Canadian brother and sister Philip and Jayne Davidson are traveling on motorcycles from the Arctic Circle to Patagonia. This is the latest entry in their travel blog. Read their adventure so far, and see where they are right now, here.
Sometimes part of spending time together, is spending time apart. After 14 months together, it appeared time to part ways. I wanted to head to Bogota to visit friends of my buddy Pacho and play some ultimate, and Jayne did not. Bogota is known to be cold, and Jayne wasn't interested.
Kelly goes where I go, so interested or not she was stuck with me.
Bogota and beyond.
After our night in Honda, it was a little tough to get going the next morning. Not because of any bike problems (there weren't yet) or because I was hungover (I was), but because so many people kept coming to talk about the bike, and ask the standard questions (how much? How fast? How far? How much further?). This delay proved fruitful however, as that lost time allowed me to later pull out of a gas stop just as Vladamir rode past on his Africa Twin! I pulled along side, made the " wanna pull over and talk bikes?" sign language, then pulled over and talked bikes. Turned out Vladamir lived in Bogota and was just returning from a short trip. He invited us to follow him and come stay at his house. We had nothing lined up yet, so gratefully accepted his invitation. That's when the troubles started.
Jugs began hesitating. I had felt it before, but not since I changed my petcock in Medellin. Must be bad gas I figured. I mentioned the problem to Vladimir when we stopped to wait for construction. He said "no problem, I have a garage where you can work on it". Sadly there was a problem, as five minutes after we were cleared to leave the construction stoppage, Vladimir passed a quintuplet of slow semi-trailers, and Jugs just wouldn't go. I limped up the hill until I found a place to pull off, but not having exchanged phone numbers, we would never see Vladimir again. Farewell Vladimir! Hello Rusty?
Rusty was heading to Bogota to ship Black Betty and himself back to the states. He noticed us looking miserable and pulled off to say hi. Jugs back running again after draining the carb, we set off in a mini-gang. An hour of great riding later, just as Rusty passed some cars, Jugs would act up again. Again we lost our companion!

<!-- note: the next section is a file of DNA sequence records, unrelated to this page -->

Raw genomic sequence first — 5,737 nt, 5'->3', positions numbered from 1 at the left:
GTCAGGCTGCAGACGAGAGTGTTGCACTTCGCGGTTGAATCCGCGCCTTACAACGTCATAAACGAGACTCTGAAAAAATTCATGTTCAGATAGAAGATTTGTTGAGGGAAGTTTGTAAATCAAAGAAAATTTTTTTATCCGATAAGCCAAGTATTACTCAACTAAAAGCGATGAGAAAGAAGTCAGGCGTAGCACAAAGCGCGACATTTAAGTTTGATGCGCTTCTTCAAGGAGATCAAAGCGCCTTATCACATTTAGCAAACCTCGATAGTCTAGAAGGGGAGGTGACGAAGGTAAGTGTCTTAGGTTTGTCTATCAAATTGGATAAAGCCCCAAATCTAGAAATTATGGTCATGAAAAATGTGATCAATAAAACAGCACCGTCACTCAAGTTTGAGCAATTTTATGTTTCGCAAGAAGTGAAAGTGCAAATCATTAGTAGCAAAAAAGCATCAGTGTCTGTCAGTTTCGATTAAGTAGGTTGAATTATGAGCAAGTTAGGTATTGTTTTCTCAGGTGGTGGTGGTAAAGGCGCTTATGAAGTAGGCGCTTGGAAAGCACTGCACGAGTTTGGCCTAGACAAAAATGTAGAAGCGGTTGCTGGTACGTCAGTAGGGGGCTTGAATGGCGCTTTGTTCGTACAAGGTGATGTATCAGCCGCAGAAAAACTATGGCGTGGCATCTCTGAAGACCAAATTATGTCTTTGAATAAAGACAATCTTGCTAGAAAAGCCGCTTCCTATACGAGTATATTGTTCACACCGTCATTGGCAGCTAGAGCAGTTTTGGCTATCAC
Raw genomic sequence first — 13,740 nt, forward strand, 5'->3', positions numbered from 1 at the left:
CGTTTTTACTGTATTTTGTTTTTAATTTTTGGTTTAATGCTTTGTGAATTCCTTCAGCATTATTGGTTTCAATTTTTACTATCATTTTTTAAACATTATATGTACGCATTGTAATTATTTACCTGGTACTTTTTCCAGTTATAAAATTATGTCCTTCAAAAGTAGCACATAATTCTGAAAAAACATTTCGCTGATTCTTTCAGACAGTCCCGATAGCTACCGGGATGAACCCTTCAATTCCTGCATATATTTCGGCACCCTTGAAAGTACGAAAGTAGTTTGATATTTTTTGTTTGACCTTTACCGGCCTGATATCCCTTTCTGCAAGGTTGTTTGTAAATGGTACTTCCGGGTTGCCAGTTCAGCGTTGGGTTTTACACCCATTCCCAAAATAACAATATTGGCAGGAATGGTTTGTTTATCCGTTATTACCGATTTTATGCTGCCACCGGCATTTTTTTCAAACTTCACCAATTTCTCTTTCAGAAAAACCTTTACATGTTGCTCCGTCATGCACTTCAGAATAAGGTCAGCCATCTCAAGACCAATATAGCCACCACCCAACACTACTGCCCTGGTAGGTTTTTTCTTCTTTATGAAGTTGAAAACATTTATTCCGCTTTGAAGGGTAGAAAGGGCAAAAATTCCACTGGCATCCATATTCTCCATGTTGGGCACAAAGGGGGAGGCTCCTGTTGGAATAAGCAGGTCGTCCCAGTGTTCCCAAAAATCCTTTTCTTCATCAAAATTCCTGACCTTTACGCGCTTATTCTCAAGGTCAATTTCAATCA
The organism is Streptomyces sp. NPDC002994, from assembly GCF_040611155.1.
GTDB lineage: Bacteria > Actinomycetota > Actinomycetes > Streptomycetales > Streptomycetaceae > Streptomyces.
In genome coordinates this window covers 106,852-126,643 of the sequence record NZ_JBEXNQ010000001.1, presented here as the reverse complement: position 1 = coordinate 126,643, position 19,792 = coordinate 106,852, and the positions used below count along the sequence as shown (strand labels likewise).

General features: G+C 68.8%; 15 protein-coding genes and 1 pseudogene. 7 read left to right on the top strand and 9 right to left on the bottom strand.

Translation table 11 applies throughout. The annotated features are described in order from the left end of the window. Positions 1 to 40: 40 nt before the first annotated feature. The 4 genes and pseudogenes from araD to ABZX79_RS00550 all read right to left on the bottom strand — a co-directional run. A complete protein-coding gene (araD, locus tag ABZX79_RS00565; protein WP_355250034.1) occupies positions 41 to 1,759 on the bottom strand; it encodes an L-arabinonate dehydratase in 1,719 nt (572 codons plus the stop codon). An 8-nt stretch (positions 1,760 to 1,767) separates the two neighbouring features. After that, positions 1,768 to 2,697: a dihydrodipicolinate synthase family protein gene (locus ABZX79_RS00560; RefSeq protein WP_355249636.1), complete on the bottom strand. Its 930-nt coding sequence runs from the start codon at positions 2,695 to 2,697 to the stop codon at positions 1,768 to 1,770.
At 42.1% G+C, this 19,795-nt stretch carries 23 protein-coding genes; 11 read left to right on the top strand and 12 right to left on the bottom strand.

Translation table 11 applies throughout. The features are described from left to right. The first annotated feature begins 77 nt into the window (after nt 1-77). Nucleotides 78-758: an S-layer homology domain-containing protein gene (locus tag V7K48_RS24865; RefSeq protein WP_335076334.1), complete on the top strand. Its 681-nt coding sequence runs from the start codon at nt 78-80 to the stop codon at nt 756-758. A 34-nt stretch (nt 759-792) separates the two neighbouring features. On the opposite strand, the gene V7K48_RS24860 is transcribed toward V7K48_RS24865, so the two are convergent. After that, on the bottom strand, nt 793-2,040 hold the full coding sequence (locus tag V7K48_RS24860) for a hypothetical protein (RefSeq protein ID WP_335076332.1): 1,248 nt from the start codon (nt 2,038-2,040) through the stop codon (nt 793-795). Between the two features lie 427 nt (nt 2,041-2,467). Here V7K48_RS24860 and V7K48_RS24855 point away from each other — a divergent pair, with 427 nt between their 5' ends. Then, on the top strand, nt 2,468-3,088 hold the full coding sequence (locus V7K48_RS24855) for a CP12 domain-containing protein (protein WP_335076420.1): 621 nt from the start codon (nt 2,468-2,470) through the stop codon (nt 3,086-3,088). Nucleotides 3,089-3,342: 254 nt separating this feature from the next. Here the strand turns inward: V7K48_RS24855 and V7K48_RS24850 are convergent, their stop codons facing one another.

Once in Bogota, we found Rusty for a visit in his hostel. Finally a tall-friendly hostel!!
On the promenade 7th street, my favorite busker ever: 22 guinea pig houses on which you place your bets. He picks one of 6 guinea pigs and which ever house it crawls into wins! sure it´s a scam, but what a fun scam!
Joined in an Ultimate practice with "Raza". Limited and costly grass fields at night means they practice outside the major stadium (for the lights) on the brick courtyard! Great guys... but not many layouts.
I had hoped to play a lot of frisbee while in Bogota, bad timing only allowed me one practice. The national Championships were coming up back in Medellin, so all the players were leaving town.
Back home there is a "cash corner" where day labourers hang out waiting for someone to come by and offer a job for the day. Bogota has something similar, but instead of labourers, there are Mariachi bands!!
Ignoring street signs led Rusty and I into this Bus-only, still-under-construction metro tunnel. That it was not finished meant we had to turn around and ride out past the angry guard again on the way back out.
After Bogota, Kelly and I took the fantastic ride to Villa de Leyva. Read about that here. Then it was time to start closing the gap on Jayne, heading towards Armenia.
Not enough to even need an oil top-up, but my valve cover was leaking from the front of the gasket and from around two of the bolts. Not great. Had several more stops to drain the Carb, seemed to work pretty well before, but now I was only getting an extra 20 km before having to stop again. Some terrible gas indeed.
After a long ride with several breakdowns, in much traffic on a holiday weekend, we finally reached the top of the mountain above the clouds on "la Linea" pass, the second highest in Colombia. (3265m) Next stop, La Mesa.
The pass is known to be quite dangerous given all the crazy semi-trailer traffic. It is the main supply route to Bogota from the coast. Sometimes not all "supplies" fit inside the truck...
Outside our hotel were some older gents playing a very fast moving Gambling game. It plays a lot like the game "Sorry", except they aren´t so appologetic when they take your money. Beginners luck, I won the first game and was up 20,000 Pesos. Second game I lost it all back. Pretty sure they stopped helping me as much after that backfired in round one.
Next up was a stop in Armenia, where our couchsurfing host Luis and his girlfriend Adriana awaited. At that time, Jayne was in Cali, ready to make a run for the border.